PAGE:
While this all started with a currency “war,” it seems – according to a stunningly candid transcript of Japan’s finance minister’s conversation with none other than Paul Krugman – that the real endgame here is actual war. Aso remarked that “a similar [deflationary mindset] had occurred in the US in the 1930s.What solved the question? War! Because World War II had occurred during the 1940s and that became the solution for the United States. [We] have to switch [the Japanese] mindset… we are looking for the trigger.“
Japanese Prime Minister Shinzo Abe has been the most hawkishly militaristic PM of a generation, shifting from the passive society to an aggressor, beginning around 2013. This has only been emboldened by rising nationalism and escalatuing tensions in the South China Sea.
We note this by way of background as just-released transcripts of a conversation between Japanese finance minister Aso and Uber-Keynesian Paul Krugman reveal perhaps the reality that Japan faces as its economic and social structure collapses…
(Minister of Finance Aso)
During the 1930’s, I remember that in the United States likewise there was a situation of deflation. And the New Deal policies have been introduced by then President Roosevelt. As a result, it worked out very nicely, but the largest issue associated with it is that for a long period of time entrepreneurs and managers of companies did not go to make a capital investment by receiving the loan. It had continued up until the late 1930’s and that is the situation occurring in Japan too. The record high earnings have been generated by the Japanese companies but they would not spend in the capital investment. There are lots of earnings at hand on the part of the corporate in Japan. It should be used for wage hike or dividend payment or the capital investment, but they are not doing that.They are just holding onto their cash and deposits. Reserved earnings have kept going up.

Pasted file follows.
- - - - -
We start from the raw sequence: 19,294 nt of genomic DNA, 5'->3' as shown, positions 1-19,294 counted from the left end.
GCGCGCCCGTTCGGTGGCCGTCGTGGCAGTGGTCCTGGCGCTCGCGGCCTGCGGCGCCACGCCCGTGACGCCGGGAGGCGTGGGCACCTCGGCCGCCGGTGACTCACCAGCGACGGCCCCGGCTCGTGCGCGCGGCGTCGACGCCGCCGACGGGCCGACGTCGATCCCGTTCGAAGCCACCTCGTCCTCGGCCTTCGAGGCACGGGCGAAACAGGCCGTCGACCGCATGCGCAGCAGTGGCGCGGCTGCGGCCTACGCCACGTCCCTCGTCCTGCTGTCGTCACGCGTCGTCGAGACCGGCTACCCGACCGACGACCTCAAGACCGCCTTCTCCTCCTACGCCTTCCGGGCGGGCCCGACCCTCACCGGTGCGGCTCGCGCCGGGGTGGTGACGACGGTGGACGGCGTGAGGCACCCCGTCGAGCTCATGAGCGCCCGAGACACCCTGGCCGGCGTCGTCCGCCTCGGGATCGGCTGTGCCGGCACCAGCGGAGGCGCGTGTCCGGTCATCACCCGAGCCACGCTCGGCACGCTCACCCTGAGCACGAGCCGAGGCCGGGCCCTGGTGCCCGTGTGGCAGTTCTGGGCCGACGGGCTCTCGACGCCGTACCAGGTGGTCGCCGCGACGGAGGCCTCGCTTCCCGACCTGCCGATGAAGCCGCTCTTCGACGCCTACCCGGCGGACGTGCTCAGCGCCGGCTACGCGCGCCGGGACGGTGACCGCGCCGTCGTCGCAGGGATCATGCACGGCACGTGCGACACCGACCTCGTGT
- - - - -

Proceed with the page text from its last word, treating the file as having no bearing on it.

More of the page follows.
A similar situation had occurred in the US in the 1930’s.
What solved the question? War! Because World War II had occurred during the 1940’s and that became the solution for the United States. So, let’s look at the entrepreneurs in Japan. They are stuck with the deflationary mindset.
They have to switch their mindset and should start making capital investments. We are looking for the trigger. That is the utmost concern.
The important point about the war from the macroeconomic point of view is that it was a very large fiscal stimulus. That fact that it was a war is very unfortunate. It was simply something that led to a fiscal stimulus that would not otherwise have happened.
In fact, the story in the 1930’s was that the New Deal, Roosevelt backed off the fiscal stimulus in 1937, because then, as now, there were many calls for balancing the budget. That was a terrible mistake. It caused the major second recession.
Yes, obviously we are looking for ways to achieve something like that without war.
Obviously… though war would be handy eh? All that ammunition manufacturing and no inflationary pressure as everyone of them gets shot away. What could go wrong?
So here is 74 seconds of pure Krugmanism from the mouth of the man himself – Keynes 1939 (pre-war) radio address on the beginning of The Grand Experiment…